Tiles and Colours in Malibu

This house in Maibu, California, used to belong to Merritt and Rhoda Adamson, whose family started Malibu Potteries. Where better than in their own home to show off their colourful handmade tiles in every room.

Even the facade has tiles surrounding the entrance door and the upstairs windows.

The grandfather clock stands next to an eclectic tiled table. The lamp and urn are Italian hand-painted earthenware. The blue ceiling and burnished walls, which symbolize sky and earth, echo the natural vista outside.

Down to its intricate fringe, the Persian-style tile "carpet" in the loggia was conceived for the house by William Handley, a designer for Malibu Potteries. The elaborate pattern, which includes more than 670 tiles, was created using cuerda seca glazing.

Glass doors with a wrought-iron grille bring light and ocean views to the hall.

The baseboard skirting is composed of tiny individual tiles set into a motif that continues up the stairs.

The dining room's frescoed ceiling consists of painted, wood-framed plaster panels that echo the rhythm of the floor tile.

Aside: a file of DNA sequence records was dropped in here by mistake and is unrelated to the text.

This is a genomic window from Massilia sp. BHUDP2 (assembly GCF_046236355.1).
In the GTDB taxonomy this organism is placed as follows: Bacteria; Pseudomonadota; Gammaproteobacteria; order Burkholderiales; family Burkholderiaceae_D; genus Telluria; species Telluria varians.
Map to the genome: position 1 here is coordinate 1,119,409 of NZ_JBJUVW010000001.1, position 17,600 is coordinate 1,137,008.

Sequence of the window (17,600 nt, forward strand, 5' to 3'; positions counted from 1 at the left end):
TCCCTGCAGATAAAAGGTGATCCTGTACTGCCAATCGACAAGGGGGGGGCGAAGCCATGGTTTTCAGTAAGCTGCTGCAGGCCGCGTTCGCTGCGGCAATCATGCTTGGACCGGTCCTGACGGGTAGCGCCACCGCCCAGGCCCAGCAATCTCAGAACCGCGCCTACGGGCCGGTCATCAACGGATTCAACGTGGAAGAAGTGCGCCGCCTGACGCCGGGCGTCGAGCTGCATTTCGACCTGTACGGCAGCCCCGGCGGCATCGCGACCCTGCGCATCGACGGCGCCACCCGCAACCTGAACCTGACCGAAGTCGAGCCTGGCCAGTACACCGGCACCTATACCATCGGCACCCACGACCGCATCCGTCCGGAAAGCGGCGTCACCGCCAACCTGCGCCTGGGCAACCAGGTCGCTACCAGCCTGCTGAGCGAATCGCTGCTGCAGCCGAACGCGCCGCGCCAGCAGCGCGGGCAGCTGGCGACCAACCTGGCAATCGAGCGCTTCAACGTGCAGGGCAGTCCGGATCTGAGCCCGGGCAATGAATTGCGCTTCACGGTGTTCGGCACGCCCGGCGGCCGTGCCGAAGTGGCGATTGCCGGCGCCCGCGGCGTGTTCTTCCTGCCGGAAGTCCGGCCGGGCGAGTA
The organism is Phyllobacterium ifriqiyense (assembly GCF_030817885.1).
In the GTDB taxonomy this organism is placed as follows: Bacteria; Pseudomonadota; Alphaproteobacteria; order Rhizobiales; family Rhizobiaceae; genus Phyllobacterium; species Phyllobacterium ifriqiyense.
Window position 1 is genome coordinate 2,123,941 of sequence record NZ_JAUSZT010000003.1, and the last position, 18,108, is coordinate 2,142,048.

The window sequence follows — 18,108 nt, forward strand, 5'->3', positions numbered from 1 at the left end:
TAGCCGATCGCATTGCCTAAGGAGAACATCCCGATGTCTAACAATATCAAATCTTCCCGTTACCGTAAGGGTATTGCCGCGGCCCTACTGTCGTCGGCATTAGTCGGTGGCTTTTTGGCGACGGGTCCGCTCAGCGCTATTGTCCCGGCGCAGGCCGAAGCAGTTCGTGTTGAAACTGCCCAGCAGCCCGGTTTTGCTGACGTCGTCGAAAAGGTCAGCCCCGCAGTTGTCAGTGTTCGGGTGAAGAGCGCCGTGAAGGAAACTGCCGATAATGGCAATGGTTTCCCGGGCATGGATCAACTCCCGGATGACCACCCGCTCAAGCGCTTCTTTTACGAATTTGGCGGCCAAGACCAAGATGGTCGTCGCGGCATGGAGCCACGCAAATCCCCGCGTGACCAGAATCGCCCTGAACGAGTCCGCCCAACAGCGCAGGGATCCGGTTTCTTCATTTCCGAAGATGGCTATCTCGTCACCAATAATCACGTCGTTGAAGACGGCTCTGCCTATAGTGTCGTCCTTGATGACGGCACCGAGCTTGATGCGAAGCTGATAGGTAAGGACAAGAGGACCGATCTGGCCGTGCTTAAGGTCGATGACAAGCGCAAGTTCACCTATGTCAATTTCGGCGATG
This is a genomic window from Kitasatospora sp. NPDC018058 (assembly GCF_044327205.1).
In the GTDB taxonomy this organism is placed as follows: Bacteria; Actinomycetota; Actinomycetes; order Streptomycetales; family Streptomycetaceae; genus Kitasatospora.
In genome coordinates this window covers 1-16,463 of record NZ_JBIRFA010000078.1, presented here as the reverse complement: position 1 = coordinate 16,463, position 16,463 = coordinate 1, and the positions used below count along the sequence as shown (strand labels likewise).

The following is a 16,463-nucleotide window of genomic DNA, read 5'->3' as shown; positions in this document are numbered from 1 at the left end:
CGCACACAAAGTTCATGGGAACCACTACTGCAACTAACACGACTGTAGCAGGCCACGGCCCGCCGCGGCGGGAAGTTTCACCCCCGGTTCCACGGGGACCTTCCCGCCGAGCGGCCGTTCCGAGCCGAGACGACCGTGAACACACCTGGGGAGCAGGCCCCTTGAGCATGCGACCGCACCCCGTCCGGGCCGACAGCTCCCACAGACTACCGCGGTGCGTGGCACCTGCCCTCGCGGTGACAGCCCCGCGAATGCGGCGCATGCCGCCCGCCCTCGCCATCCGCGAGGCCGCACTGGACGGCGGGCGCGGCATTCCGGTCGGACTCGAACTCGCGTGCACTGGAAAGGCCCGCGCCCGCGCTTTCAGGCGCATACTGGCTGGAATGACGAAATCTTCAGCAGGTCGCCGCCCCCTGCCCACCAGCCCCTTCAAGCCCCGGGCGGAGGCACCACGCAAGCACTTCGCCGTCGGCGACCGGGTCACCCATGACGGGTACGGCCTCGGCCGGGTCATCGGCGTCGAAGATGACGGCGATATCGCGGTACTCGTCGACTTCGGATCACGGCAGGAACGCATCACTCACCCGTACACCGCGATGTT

The kitchen's geometric patterns have been described as Pueblo Deco, in contrast with the Moorish motifs in the rest of the house.

The upstairs hall with its ironwork railings and scored oak floor features decorative painting by two Danish artists who spent a year accenting doorways, ceilings, and furniture. The linen closet doors are adorned with trompe l'oeil "carvings."

Viking and Venetian galleys, an ocean liner, and a clipper ship navigate the bright-blue-tiled walls of Merritt Jr.'s bathroom.

A closeup of the bathroom tile.

The Adamsons planted a flowering coral tree outside the bathroom shared by their daughters, Sylvia and Rhoda May.

The floral patterns on their Belgian silk bedspreads mimic the tree's red-orange blooms. The bedroom's ceiling was painted by Danish artists, who also decorated the bookcase.

The Malibu Potteries bathroom tile also takes its inspiration from the flowers just outside the window.

Each of the home's six bedrooms has its own bathroom, where walls, floors, and even some ceilings are tiled.

The Peacock Fountain, just outside the loggia, captures the colours of the Pacific. One tile to the left of the urn was set backward; it's believed to be a deliberate error reflecting the Islamic belief that perfection comes only from God. (Beats me... I can't find it!)

Designed for sunset viewing, the tiled patio features a built-in fireplace for chilly evenings.

All images and information from here.
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